For instance, video security footage is stored on the manufacturing tech company’s servers; once it is on there, regardless of the fact that it reveals intimate details about the inside of your home, law enforcement agencies contact the tech companies and request access to the data (including video footage) that they have.
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Our Palm Beach and Broward County criminal defense lawyers know that the impression you leave on a judge can have a strong influence on the outcome of your case, for judges often have a great deal of discretion in making judgments about the validity of charges, the stipulations of penalties, etc.
As one Fort Lauderdale man recently learned, yelling and cursing at a judge can also lead you to be found in contempt of court, for which you can serve jail time. According to the Sun Sentinel, Fort Lauderdale man Christopher Colon was appearing before a Broward judge via videolink after being arrested on a domestic violence charge. When the judge decided to block his release from jail, Colon went on an extended rant that included cursing at the judge twenty times.

In his inappropraite tirade, the 27-year-old man used the “f” word eight times, and then proceeded to tell the judge to perform a sex act on him, demonstrating exactly what not to do when you are in front of a judge. As a result, Colon was found in contempt of court and sentenced to 364 days in jail.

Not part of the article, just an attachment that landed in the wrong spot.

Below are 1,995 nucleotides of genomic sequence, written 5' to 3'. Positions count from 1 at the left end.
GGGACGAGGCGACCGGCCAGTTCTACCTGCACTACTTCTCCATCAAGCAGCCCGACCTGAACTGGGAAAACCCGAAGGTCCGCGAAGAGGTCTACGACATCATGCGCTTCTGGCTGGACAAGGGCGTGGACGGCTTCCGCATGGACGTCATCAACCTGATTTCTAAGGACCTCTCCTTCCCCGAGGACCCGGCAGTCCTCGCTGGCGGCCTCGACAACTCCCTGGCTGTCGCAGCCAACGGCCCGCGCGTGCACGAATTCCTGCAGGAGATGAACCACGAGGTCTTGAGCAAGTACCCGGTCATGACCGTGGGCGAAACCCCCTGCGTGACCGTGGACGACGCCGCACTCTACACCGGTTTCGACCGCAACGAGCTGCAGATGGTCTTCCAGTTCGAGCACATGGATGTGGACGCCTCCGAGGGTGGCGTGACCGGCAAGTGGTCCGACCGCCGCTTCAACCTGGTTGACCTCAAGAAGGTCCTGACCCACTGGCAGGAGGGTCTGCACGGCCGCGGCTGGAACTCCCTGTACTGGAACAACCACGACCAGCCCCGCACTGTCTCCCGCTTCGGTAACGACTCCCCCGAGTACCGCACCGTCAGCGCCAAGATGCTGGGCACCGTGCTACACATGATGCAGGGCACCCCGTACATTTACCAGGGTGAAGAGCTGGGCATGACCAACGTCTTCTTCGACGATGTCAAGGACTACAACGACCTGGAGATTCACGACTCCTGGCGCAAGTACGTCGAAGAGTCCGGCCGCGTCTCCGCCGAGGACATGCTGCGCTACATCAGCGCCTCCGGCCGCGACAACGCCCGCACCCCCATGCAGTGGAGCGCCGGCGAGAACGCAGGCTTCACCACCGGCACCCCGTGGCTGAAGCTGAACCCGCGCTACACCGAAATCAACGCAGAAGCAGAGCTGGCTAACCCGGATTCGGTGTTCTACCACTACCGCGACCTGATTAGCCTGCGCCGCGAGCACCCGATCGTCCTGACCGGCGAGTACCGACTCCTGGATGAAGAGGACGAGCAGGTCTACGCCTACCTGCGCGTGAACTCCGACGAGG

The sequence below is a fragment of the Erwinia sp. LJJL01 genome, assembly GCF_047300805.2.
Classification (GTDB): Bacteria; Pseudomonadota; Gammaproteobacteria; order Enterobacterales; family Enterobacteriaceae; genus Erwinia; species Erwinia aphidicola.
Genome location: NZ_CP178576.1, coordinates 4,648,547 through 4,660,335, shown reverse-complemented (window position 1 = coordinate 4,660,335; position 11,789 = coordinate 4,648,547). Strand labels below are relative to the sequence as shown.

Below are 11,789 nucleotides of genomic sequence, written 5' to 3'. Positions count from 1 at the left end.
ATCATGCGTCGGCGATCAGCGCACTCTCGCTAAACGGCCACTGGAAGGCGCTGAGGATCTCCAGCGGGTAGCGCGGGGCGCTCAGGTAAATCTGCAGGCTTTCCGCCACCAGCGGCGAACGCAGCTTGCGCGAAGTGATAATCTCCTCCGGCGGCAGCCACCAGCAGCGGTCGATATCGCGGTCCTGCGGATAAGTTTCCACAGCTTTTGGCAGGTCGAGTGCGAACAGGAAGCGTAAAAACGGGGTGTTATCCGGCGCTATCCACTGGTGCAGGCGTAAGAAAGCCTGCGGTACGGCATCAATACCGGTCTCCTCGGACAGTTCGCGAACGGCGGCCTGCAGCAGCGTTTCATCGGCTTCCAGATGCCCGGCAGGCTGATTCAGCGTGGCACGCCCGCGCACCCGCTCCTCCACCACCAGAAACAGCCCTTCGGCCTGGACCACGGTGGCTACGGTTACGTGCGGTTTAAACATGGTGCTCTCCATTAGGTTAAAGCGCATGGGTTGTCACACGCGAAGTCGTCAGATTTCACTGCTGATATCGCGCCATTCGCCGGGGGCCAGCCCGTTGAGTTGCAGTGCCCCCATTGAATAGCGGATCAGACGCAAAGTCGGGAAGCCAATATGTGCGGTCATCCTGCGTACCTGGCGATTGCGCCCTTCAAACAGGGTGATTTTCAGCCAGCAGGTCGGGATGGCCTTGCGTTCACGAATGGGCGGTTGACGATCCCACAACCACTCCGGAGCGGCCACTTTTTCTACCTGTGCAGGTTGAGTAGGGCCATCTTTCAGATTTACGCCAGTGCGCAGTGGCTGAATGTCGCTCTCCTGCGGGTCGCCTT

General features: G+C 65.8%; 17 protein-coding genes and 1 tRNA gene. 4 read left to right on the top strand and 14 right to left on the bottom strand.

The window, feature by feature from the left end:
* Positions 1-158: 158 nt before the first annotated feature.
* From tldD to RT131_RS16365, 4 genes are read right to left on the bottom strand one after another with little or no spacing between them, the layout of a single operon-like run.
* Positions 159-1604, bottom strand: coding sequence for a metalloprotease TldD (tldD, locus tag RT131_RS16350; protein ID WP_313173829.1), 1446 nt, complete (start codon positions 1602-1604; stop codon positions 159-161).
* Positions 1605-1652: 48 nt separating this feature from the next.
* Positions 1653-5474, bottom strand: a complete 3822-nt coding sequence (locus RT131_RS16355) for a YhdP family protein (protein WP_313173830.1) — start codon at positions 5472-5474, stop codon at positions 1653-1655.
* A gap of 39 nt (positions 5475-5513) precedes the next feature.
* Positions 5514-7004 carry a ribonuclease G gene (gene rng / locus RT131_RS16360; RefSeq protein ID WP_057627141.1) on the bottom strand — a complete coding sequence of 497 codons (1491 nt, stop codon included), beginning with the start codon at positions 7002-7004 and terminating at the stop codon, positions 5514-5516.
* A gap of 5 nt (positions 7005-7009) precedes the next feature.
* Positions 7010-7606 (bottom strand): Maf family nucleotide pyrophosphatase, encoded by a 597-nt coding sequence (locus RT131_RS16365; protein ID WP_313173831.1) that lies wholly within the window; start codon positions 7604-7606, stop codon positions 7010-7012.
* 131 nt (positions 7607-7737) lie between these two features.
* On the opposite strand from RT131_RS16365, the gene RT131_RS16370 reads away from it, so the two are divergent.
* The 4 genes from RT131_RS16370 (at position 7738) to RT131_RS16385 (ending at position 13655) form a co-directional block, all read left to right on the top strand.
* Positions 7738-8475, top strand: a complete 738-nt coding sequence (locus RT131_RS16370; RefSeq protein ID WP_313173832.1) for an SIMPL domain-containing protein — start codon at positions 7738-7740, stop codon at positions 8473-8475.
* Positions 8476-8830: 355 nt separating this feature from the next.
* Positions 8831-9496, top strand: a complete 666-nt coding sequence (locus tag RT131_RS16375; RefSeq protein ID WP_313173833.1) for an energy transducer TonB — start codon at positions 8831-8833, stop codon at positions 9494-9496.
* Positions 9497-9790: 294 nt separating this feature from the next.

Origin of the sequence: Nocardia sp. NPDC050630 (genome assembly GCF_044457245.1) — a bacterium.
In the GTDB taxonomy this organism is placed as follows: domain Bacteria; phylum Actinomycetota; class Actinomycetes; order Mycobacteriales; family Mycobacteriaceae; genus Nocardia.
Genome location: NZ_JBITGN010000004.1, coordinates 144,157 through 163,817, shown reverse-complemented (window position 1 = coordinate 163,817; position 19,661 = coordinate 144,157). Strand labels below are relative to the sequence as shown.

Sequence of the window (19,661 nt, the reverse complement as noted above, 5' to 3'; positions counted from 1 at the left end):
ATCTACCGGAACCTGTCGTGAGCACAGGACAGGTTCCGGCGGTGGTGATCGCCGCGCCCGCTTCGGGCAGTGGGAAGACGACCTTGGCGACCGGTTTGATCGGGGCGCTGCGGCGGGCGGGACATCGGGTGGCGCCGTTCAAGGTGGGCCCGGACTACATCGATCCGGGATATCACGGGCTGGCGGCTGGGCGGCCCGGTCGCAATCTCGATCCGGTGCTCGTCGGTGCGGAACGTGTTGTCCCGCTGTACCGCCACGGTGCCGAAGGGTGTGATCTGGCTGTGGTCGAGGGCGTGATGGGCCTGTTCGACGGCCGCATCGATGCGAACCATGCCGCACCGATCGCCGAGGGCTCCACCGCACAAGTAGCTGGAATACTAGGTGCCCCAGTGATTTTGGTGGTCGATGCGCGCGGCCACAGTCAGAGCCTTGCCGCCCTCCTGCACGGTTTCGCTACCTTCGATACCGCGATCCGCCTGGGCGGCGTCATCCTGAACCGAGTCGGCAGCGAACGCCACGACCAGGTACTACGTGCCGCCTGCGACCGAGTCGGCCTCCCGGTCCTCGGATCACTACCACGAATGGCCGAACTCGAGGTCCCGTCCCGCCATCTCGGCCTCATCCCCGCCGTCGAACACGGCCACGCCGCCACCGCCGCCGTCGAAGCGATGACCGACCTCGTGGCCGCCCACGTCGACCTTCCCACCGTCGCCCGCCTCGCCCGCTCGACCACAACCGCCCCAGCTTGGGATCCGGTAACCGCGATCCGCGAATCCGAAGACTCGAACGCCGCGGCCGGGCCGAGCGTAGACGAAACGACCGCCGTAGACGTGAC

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So-called fortune tellers, or “psychics,” purport to be able to see the future in ways that the rest of us cannot. They set up shop in cities, suburbs and strip malls, inviting customers to spend some time — and some money — to have their futures predicted.
Our Palm Beach and Broward County criminal defense lawyers know that while this practice might seem logically questionable, it can also lead to illegal behavior.

The relationships that fortune tellers develop with their clients is often a close one; many individuals see fortune tellers multiple times per week, establishing a rapport with their psychic that one might have with a very close family therapist or long-time family doctor. Unfortunately, this relationship often times makes the customer vulnerable to fraud on the part of the psychic.
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As life becomes further enmeshed with technology (and social media in particular), private conversations and emotions can become all the more visible to the outside world. Our experienced South Florida criminal defense attorneys know that, in such a technology-reliant world, stalking no longer means simply following somebody around or consistently waiting for them outside of their place of work.
So-called “cyber stalking,” as defined by Section 784.048 of the Florida State Statutes, occurs when someone uses technology to communicate with someone (with no legitimate purpose) in a way that causes the recipient of the messages to become emotionally distressed.

Just last week, according to the Sun Sentinel, a North Lauderdale man was arrested for allegedly cyber stalking his ex-girlfriend. Because of the Facebook messages he sent to her, the 23-year-old man was charged with aggravated cyber stalking, with bond set at $150,000.
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As our experienced South Florida criminal defense attorneys know, and as evidenced in particular by the recent conclusion of an ongoing criminal matter in Plantation, allegations that someone has committed a crime should not be understood as an implication that such a person is guilty of having committed a crime.